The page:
Example 2 below describes the 30 KTPAF50-specific monoclonal antibodies generated by the present inventors. Table 2 presents the antigenic specificity of each antibody and Table 3 shows their antigenic affinity.

The term “antibody” is also meant to include both intact molecules as well as fragments thereof, such as, for example, scFv, Fv, Fab′, Fab, diabody, linear antibody, F(ab′)2 antigen binding fragment of an antibody which are capable of binding antigen [Wahl et al. (1983) J. Nucl. Med. 24, 316-325].

Fab and F(ab′)2 and other fragments of the antibodies are useful in the detection of the proteins used as antigens for the generation of the antibodies of the invention, in biological samples, according to the methods disclosed herein for intact antibody molecules, as well as for the other uses of the antibodies disclosed herein. Such fragments can be produced for example by proteolytic cleavage, using enzymes such as papain (to produce Fab fragments) or pepsin (to produce F(ab′)2 fragments). Thus, the Fab and F(ab′)2 and other fragments of the antibodies useful in the present invention may be tagged with various tags, according to the intended use. These tags may be detectable tags, to facilitate detection, or toxic tags, which would kill tumor cells, or “inducing” tags, which may induce other cells or substances to kill tumor cells.

An antibody is said to be “capable of binding”, or “recognizing” a molecule if it is capable of specifically reacting with the molecule (the antigen) and thereby the antibody binds to said molecule. The term “epitope” is meant to refer to the portion of any molecule capable of being bound by an antibody, which can also be recognized by that antibody or the cells producing that antibody. Epitopes or “antigenic determinants” usually consist of chemically active surface groupings of molecules such as amino acids or sugar side chains, and have specific three-dimensional structural characteristics as well as specific charge characteristics.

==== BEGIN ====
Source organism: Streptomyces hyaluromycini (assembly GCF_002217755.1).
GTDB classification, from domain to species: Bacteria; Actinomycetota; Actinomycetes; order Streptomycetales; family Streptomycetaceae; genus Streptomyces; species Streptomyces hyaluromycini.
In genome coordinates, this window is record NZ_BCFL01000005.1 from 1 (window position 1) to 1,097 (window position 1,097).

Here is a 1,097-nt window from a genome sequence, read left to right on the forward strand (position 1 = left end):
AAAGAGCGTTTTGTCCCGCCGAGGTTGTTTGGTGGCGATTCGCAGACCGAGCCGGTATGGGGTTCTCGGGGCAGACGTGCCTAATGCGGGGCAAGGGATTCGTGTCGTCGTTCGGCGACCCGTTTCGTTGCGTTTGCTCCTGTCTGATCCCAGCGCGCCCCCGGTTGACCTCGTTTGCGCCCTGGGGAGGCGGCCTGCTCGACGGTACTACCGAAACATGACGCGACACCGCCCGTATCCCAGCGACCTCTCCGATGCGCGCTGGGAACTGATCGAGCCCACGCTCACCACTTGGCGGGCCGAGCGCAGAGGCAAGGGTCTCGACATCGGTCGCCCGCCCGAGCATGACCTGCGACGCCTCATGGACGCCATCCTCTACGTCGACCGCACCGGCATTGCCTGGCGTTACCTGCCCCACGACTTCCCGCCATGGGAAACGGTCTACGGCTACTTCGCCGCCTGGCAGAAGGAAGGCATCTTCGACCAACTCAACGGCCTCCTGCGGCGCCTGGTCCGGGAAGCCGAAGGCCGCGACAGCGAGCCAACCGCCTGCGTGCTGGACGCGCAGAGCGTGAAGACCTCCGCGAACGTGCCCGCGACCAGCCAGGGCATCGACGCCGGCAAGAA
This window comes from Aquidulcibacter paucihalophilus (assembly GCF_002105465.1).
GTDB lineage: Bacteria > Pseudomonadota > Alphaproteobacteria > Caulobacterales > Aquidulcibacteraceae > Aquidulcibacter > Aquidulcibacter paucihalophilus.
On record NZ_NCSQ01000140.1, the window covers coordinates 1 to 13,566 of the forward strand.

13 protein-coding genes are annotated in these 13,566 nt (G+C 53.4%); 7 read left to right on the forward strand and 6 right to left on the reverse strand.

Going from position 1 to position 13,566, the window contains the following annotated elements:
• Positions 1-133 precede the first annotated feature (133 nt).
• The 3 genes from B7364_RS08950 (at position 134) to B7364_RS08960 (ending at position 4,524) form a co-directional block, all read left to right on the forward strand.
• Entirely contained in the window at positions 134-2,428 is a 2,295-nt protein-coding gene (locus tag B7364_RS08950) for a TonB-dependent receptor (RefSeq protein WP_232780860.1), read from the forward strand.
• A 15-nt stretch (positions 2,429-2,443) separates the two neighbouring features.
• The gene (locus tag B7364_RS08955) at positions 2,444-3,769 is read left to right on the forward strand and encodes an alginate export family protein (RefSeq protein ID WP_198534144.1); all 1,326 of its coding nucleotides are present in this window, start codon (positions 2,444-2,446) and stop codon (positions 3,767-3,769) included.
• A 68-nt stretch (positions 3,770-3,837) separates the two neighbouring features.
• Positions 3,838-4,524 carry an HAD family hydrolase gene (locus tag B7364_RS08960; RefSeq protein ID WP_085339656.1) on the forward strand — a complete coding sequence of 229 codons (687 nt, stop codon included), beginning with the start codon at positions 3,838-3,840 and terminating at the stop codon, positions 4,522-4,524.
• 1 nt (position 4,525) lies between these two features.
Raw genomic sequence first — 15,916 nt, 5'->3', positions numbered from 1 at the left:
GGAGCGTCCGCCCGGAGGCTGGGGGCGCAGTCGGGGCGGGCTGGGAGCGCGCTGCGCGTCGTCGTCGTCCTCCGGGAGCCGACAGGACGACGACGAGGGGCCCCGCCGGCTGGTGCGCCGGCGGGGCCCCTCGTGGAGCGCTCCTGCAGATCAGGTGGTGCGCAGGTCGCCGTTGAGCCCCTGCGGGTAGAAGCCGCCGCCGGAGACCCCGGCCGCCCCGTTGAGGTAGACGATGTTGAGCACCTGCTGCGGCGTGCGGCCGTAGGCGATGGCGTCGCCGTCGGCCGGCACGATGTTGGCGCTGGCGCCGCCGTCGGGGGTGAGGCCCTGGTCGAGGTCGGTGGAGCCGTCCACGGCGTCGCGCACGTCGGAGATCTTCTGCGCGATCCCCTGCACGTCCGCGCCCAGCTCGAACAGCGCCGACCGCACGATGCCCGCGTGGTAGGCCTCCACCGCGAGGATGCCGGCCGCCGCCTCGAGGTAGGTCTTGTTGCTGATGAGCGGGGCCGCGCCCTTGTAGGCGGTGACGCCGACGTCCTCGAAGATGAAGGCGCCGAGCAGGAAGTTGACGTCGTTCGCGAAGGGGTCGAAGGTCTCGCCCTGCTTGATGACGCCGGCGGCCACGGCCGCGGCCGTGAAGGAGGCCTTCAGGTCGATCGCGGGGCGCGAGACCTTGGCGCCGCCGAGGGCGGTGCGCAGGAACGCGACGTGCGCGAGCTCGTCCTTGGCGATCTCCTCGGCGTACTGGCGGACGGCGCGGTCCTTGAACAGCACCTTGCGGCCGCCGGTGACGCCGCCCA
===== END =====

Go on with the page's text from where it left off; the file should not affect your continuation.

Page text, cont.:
An “antigen” is a molecule or a portion of a molecule capable of being recognized and bound by an antibody. An antigen may have one or more than one epitope. The specific reaction referred to above is meant to indicate that the antigen will react, in a highly selective and specific manner, with its corresponding antibody and not with the multitude of other antibodies which may be evoked by other antigens.

The antibodies provided by the present invention may be of any isotype, IgG, IgM, IgE, IgA or IgD, particularly for the polyclonal antibodies.

The monoclonal antibodies may also be of any isotype.

The monoclonal antibodies provided herein and presented in Table 2, were usually IgG isotype.

In the present invention, the antigens used to generate the KTAPF50-specific antibodies of the invention correspond to the full length protein, or to peptides derived from the KTAPF50 protein.